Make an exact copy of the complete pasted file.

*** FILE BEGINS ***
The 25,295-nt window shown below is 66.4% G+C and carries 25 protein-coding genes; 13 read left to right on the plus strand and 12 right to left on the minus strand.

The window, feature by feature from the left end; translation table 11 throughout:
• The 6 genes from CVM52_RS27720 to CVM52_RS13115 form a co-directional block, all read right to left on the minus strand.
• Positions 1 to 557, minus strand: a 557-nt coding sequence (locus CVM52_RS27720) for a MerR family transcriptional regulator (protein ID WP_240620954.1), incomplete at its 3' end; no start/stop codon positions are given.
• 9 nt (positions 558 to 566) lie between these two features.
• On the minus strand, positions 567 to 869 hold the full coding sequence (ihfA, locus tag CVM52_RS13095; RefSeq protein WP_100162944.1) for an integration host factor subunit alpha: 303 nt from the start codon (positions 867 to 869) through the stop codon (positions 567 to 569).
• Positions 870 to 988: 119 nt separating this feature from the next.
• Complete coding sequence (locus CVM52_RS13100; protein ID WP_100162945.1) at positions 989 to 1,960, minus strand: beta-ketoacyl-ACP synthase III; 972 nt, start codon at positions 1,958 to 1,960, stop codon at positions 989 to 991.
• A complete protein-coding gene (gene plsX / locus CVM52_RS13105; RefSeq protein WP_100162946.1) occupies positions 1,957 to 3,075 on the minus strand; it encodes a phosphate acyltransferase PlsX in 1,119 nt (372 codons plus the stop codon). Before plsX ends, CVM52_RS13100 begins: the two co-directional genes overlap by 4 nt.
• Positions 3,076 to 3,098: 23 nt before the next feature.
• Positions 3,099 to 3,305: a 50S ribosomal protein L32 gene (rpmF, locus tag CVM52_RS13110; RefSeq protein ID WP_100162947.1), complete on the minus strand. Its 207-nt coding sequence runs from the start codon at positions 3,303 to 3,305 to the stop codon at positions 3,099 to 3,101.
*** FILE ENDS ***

The 25,295-nt window shown below is 66.4% G+C and carries 25 protein-coding genes; 13 read left to right on the plus strand and 12 right to left on the minus strand.

The window, feature by feature from the left end; translation table 11 throughout:
• The 6 genes from CVM52_RS27720 to CVM52_RS13115 form a co-directional block, all read right to left on the minus strand.
• Positions 1 to 557, minus strand: a 557-nt coding sequence (locus CVM52_RS27720) for a MerR family transcriptional regulator (protein ID WP_240620954.1), incomplete at its 3' end; no start/stop codon positions are given.
• 9 nt (positions 558 to 566) lie between these two features.
• On the minus strand, positions 567 to 869 hold the full coding sequence (ihfA, locus tag CVM52_RS13095; RefSeq protein WP_100162944.1) for an integration host factor subunit alpha: 303 nt from the start codon (positions 867 to 869) through the stop codon (positions 567 to 569).
• Positions 870 to 988: 119 nt separating this feature from the next.
• Complete coding sequence (locus CVM52_RS13100; protein ID WP_100162945.1) at positions 989 to 1,960, minus strand: beta-ketoacyl-ACP synthase III; 972 nt, start codon at positions 1,958 to 1,960, stop codon at positions 989 to 991.
• A complete protein-coding gene (gene plsX / locus CVM52_RS13105; RefSeq protein WP_100162946.1) occupies positions 1,957 to 3,075 on the minus strand; it encodes a phosphate acyltransferase PlsX in 1,119 nt (372 codons plus the stop codon). Before plsX ends, CVM52_RS13100 begins: the two co-directional genes overlap by 4 nt.
• Positions 3,076 to 3,098: 23 nt before the next feature.
• Positions 3,099 to 3,305: a 50S ribosomal protein L32 gene (rpmF, locus tag CVM52_RS13110; RefSeq protein ID WP_100162947.1), complete on the minus strand. Its 207-nt coding sequence runs from the start codon at positions 3,303 to 3,305 to the stop codon at positions 3,099 to 3,101.